Updated 4:17 p.m. ET, 12/5/2013
Washington (CNN) – House Speaker John Boehner said Thursday he believes the GOP should support the party's openly gay candidates.
"I do," he said when asked by CNN Chief Congressional Correspondent Dana Bash if he backs such House hopefuls.
His answer comes as a GOP congressman from Virginia is pressuring a national Republican campaign group to withhold financial support for the party's gay candidates.
Rep. Randy Forbes has been trying to persuade the National Republican Congressional Committee not to back gay Republican House candidates. The story was first reported by Politico, and confirmed by CNN.
The NRCC is tasked with recruiting and helping to elect candidates, as well as incumbents, to the House every two years. For part of its financial substance, it collects millions of dollars in membership dues from incumbent lawmakers.
In next year's midterm elections, there are two openly gay GOP candidates who are well positioned to challenge Democratic incumbents. Richard Tisei, a former state lawmaker who unsuccessfully ran for Congress in 2012, is running again for a Massachusetts seat.
In San Diego, former city councilman Carl DeMaio is challenging Democratic Rep. Scott Peters. DeMaio ran for San Diego mayor last year, but lost to the now-disgraced Democrat Bob Filner, who resigned after facing a barrage of sexual harassment claims.
Both candidates would have to face primaries before being guaranteed a spot on the November general election ballot. But if they do win their respective primaries, they've been widely praised as potential pick-ups for the GOP in the House. Rep. Patrick McHenry, who serves as the NRCC's top recruiter, has touted both as top-tier candidates.
The NRCC backed Tisei last year with $1.6 million, so they have a history of supporting openly gay candidates.
"Our decisions on the Republican nominees we support will not be based on race, gender or sexual orientation but will be based on the strength of their candidacy and their ability to defeat Democrats," said Rep. Greg Walden of Oregon, the chairman of the NRCC.
Forbes did not question the NRCC's support of Tisei in the last cycle. There's been speculation that Forbes is just now bringing the issue up because he's aiming for the chairmanship of the House Armed Services Committee–and that he also hasn't paid his NRCC dues yet.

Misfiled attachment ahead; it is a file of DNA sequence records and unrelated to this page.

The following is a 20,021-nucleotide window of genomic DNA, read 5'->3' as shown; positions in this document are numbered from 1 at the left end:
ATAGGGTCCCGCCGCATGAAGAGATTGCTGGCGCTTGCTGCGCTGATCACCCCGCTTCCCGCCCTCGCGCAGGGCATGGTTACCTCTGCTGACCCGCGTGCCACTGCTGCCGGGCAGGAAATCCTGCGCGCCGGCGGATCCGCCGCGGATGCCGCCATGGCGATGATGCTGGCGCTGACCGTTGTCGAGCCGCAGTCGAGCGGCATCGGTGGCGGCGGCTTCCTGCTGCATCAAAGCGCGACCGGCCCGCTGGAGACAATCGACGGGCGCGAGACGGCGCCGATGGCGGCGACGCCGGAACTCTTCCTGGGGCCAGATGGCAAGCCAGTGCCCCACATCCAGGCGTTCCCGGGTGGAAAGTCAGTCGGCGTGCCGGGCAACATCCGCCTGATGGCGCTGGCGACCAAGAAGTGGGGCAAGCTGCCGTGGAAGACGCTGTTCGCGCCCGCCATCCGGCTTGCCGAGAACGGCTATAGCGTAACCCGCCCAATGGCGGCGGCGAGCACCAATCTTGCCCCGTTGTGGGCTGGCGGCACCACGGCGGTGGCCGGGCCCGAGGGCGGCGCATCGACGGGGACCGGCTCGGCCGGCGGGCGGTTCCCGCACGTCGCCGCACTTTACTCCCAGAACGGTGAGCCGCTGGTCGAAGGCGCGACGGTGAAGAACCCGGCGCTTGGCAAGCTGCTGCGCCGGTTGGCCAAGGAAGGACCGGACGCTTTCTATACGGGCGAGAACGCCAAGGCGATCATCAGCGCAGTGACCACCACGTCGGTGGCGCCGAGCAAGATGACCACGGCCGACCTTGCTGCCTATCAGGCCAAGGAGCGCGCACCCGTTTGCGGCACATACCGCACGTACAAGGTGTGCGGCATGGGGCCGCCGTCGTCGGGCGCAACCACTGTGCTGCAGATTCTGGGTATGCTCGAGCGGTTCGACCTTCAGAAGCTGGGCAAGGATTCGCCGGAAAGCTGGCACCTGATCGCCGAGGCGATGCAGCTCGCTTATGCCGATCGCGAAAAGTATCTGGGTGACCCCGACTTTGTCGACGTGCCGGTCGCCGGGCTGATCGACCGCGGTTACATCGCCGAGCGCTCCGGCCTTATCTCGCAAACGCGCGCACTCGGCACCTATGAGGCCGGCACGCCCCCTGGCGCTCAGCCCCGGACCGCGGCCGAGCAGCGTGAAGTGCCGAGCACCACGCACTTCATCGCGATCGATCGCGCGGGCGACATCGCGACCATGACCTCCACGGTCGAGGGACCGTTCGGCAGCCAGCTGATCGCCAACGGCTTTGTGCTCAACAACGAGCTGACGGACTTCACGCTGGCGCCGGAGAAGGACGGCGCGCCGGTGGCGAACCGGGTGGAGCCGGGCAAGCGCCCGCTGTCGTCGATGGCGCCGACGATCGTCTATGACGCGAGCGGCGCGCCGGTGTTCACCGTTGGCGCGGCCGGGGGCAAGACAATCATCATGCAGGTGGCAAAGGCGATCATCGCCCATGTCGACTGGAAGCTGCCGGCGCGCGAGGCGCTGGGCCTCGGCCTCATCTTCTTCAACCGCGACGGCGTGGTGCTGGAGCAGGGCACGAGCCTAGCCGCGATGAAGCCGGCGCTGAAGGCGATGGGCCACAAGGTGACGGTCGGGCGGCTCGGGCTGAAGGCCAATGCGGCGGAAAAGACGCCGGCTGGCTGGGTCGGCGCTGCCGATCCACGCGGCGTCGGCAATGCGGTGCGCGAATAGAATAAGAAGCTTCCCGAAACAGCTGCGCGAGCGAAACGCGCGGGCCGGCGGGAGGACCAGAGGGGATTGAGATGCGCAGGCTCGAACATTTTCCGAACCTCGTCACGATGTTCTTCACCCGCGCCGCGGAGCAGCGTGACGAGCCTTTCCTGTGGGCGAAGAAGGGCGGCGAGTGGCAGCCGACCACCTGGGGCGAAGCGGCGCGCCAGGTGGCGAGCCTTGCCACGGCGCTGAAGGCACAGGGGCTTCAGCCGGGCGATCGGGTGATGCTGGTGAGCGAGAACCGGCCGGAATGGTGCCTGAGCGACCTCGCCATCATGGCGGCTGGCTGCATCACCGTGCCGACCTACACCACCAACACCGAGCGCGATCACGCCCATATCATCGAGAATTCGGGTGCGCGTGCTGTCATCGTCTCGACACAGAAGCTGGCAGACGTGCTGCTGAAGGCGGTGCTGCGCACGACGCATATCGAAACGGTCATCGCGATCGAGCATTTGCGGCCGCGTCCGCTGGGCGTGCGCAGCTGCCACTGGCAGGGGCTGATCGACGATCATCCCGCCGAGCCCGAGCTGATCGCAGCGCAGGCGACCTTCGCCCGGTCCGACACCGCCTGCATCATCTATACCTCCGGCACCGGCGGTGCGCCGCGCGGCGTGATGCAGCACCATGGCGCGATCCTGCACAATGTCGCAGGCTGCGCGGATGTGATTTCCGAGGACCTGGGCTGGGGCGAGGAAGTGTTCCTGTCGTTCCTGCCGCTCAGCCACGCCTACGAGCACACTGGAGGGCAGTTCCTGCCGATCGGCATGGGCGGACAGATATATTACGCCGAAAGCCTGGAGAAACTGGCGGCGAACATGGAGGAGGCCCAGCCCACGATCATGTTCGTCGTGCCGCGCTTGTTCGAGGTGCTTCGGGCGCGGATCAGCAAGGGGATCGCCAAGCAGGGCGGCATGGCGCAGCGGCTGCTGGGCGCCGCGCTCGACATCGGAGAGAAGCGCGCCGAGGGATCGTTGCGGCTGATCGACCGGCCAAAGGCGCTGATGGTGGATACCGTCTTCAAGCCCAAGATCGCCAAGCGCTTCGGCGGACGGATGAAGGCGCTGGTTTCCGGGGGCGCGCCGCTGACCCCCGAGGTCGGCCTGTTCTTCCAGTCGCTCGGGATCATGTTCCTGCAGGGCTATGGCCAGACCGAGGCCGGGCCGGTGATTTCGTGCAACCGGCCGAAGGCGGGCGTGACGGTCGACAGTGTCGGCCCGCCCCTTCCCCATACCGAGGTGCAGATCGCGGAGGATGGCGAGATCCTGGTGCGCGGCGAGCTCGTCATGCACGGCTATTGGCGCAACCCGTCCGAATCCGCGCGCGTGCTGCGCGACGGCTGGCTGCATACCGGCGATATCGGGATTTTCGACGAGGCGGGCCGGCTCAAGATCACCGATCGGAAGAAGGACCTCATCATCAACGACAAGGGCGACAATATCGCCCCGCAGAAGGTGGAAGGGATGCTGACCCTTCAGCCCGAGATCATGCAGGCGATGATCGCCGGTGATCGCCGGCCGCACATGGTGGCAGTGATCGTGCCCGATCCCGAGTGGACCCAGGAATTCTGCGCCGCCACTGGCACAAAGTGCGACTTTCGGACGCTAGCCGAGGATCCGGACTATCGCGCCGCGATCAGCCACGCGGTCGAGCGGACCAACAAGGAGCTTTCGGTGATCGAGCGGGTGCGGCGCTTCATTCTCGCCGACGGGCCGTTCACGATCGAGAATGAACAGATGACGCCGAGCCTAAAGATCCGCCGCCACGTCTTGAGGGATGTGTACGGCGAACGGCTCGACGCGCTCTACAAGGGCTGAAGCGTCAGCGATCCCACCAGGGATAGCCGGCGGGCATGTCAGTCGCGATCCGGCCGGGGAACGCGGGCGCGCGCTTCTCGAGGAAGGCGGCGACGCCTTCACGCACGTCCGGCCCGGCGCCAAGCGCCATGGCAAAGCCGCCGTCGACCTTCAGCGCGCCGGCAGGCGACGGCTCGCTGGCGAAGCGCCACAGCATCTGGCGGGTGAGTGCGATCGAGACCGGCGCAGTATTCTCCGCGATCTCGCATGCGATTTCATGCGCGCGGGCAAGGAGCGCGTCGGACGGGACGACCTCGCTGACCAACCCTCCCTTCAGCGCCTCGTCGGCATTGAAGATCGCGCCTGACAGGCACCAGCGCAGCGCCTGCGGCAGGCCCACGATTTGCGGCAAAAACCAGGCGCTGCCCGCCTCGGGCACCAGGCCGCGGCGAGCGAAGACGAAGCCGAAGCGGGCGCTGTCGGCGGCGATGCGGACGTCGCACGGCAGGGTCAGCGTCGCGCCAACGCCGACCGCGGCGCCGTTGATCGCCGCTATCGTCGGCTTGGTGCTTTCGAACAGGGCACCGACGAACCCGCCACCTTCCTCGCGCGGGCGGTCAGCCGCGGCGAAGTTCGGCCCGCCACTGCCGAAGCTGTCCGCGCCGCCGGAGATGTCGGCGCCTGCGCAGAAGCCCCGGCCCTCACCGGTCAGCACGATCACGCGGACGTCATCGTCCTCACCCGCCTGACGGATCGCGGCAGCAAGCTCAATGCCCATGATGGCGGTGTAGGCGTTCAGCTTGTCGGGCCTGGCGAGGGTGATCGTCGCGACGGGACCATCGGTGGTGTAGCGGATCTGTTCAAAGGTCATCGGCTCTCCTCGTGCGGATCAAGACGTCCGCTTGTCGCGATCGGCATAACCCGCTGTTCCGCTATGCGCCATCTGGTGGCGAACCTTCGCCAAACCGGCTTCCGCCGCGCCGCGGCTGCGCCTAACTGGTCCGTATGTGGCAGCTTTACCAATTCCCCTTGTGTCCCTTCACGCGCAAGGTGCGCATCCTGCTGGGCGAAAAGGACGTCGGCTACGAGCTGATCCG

Those members who chair committees, or are seeking to gain top posts on committees, are expected to contribute to the party's effort to re-elect Republicans and expand the number of GOP members in the House.
In a statement to CNN, Forbes said "the definition of marriage is an issue with widely divergent opinions passionately held by both sides."
"This is true of the Republican Party, as it is of society as a whole," he continued. "Our goal is to make certain every individual has the right to express his or her belief, while no one is compelled to support financially or otherwise, those who disagree with them. It is my belief that we are trying to strike this balance and we will continue to work to accomplish this goal."
Forbes has raised more than $136,000 for the NRCC this year and "will continue to offer his support" to expand the GOP's majority in the House, according to his spokesman.
The recent dust-up comes as more Republican lawmakers have toned down their opposition to–or have expressed outright support for–gay rights issues and same-sex marriage in the last couple of years.
Asked about Forbes opposition to NRCC money for gay candidates, McHenry–the GOP group's top recruiter–disagreed with his colleague.
"If you are a top notch candidate you deserve the support of our party infrastructure and what we need to do is get the best candidates to return Republican seats back to Republican hands," he said Thursday. "My agenda is to field Republican candidates who can beat Democrats, who can be good members of Congress and help solve the nation's problems."
While Boehner's comments made headlines Thursday, some were skeptical of his answer.
“Talk is cheap – it does little good to support gay candidates if you’re willing to fire gay Americans,” Rep. Sean Patrick Maloney, an openly gay Democratic Congressman from New York.
“If he really does believe in equality, Speaker Boehner should stop blocking the bipartisan Employment Non-Discrimination Act and bring it to the House floor for a vote," he continued. "So we can say once and for all that Americans should only be judged by the work that they do, not who they are or who they love.”